My rating: 3 of 5 stars
The Empire of Andresium is threatened by the corruption of the immortals, ancient beings given the gift of eternal life after the death of the last reigning empress. A prophecy speaks of their eventual downfall at the hands of one of their own, however. Tallis is known by most simply as “The Loren,” and seeks to avoid her destiny while trying herself to remain untainted by the decaying morals and indifference to the fates of men that plague her kind. As the events of the prophecy begin to unfold, Tallis finds herself conflicted between upholding her dedication to justice, and falling victim to the ramifications of following the desires of her own heart.
Overall I enjoyed this book and would really like to read the rest of the series. One thing I particularly enjoyed was that the narrator did not try to explain the book’s universe in terms of ours. The reader was assumed to be of the universe, and explanations were given with an amount of pre-knowledge assumed. I really enjoy this kind of story telling as it makes me feel part, albeit an initially ill-educated one, of the world.
The language used in Tallis is beautiful. I described it as “archaic” in my Goodreads updates as I couldn’t think of a better description. I want to be clear that I think this is a good thing. In some ways it makes the reading of the book a little more conscious…I found I was noticing the language and writing style almost as much as I was absorbing the story. I particularly enjoy beautiful, well-used language and I relished this excellent example of its use. My only concern would be that “the youth of today” (I’m not really that old!) won’t have the patience to perserve long enough with this style to develop a love and appreciation for it. That would be a loss for them, and I hope that my lack of faith in them is misplaced!
In one of my updates, I queried the use of “Come again” as being out of context. M. C. was kind enough to respond to tell me that this phrase is an Olde English phrase, seen in the US as something only stuffy, overly proper people say. I explained my comment was because it’s a rather lazy slang phrase in the UK these days…not well thought of and with slight rude overtones – if I used it to someone they might well bristle. It is really strange how a language can evolve so differently in two places when the contact is so great!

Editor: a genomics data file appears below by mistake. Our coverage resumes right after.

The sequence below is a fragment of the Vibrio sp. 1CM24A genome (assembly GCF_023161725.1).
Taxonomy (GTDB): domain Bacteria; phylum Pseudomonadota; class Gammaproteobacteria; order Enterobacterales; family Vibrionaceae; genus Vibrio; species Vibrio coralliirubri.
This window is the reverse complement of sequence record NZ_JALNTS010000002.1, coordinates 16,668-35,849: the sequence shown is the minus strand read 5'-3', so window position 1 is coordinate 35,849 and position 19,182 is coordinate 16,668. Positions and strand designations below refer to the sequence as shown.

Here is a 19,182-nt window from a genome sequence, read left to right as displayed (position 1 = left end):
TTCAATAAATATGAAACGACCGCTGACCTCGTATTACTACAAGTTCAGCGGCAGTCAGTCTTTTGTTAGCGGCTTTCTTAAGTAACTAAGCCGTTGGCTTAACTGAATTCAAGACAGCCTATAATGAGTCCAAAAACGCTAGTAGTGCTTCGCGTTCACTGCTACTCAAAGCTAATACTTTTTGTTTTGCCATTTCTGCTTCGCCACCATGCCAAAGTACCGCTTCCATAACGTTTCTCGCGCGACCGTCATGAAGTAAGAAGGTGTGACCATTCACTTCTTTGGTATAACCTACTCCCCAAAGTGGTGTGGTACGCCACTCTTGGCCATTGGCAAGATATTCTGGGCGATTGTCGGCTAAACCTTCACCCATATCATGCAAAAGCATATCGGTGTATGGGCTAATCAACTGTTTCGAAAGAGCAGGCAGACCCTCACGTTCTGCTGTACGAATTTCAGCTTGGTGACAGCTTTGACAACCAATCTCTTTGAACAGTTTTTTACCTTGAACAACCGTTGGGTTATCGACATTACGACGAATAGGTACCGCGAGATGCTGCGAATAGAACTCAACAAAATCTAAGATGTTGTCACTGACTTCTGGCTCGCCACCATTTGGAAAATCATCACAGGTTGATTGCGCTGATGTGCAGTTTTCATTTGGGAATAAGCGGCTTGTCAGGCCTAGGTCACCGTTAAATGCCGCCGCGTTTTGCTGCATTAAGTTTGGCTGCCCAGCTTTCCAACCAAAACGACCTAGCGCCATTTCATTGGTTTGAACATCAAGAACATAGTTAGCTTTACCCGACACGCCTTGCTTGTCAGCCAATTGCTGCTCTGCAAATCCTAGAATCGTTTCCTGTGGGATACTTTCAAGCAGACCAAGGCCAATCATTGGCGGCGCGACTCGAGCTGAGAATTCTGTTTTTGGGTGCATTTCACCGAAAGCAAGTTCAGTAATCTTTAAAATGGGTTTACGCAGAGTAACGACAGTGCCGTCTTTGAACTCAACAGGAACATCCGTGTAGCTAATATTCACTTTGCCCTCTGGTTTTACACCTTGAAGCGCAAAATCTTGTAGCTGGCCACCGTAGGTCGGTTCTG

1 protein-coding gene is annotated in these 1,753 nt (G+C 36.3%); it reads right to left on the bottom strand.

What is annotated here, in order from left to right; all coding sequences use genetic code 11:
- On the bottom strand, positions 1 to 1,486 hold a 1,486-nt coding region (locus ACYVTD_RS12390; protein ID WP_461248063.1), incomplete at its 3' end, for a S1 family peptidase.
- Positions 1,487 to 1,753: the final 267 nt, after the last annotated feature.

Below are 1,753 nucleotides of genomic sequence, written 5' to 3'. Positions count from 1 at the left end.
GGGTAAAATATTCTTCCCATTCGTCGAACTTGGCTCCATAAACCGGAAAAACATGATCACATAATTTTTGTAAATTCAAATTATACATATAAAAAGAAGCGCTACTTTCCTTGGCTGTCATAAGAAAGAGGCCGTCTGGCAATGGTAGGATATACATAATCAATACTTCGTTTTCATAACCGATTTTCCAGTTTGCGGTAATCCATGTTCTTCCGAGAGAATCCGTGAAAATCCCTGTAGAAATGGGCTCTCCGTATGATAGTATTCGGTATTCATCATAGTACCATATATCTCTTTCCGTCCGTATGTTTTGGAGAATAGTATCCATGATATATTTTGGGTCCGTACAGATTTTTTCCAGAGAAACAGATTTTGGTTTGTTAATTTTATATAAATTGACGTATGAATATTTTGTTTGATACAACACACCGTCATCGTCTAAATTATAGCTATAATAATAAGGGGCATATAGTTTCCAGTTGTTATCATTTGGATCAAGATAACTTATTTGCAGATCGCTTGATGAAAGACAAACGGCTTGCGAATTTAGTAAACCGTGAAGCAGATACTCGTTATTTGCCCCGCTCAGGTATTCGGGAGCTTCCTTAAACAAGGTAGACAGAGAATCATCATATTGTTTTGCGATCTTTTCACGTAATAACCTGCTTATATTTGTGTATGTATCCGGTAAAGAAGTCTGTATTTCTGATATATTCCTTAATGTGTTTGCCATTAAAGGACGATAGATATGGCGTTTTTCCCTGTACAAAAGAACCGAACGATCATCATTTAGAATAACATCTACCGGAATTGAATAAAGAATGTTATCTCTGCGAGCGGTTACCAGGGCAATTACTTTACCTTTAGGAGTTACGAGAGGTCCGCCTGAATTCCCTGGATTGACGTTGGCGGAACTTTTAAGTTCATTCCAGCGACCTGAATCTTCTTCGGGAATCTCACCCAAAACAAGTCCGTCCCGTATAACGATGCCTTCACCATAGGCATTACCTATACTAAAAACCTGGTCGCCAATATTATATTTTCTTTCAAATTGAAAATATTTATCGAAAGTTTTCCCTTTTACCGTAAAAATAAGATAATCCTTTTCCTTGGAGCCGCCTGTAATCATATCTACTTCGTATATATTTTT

I did find the book quite slow to start, something I thought odd in a 58 page novella. However, the story did move along before I got to the midpoint and completed this episode at a point that invites a continuation.
If I have any comments for change, it’s that I felt the characters to be a little fuzzy – I didn’t get to feel that I knew them particularly and therefore wasn’t deeply invested emotionally. Some of the more descriptive passages I felt lacked something; they were more “tell” than “show” – I think show works better for a reader than tell because it flows more naturally and prevents the author interposing themselves between the characters and the reader.
As I said, I shall be on the look out for the next book in the series…I want to know if Tallis works out the solution to her conundrum…and if it’s the same solution I can see! LOL :-)
I have shown two cover artworks because the ARC I received has the grey cover on the right, whilst the Goodreads page has the red cover on the left, which I presume is the one people will see in the shops/on Amazon.
I’m claiming this book as No. 15/150 in the Goodreads 2012 Reading Challenge and No. 1 in the First in Series Reading challenge.
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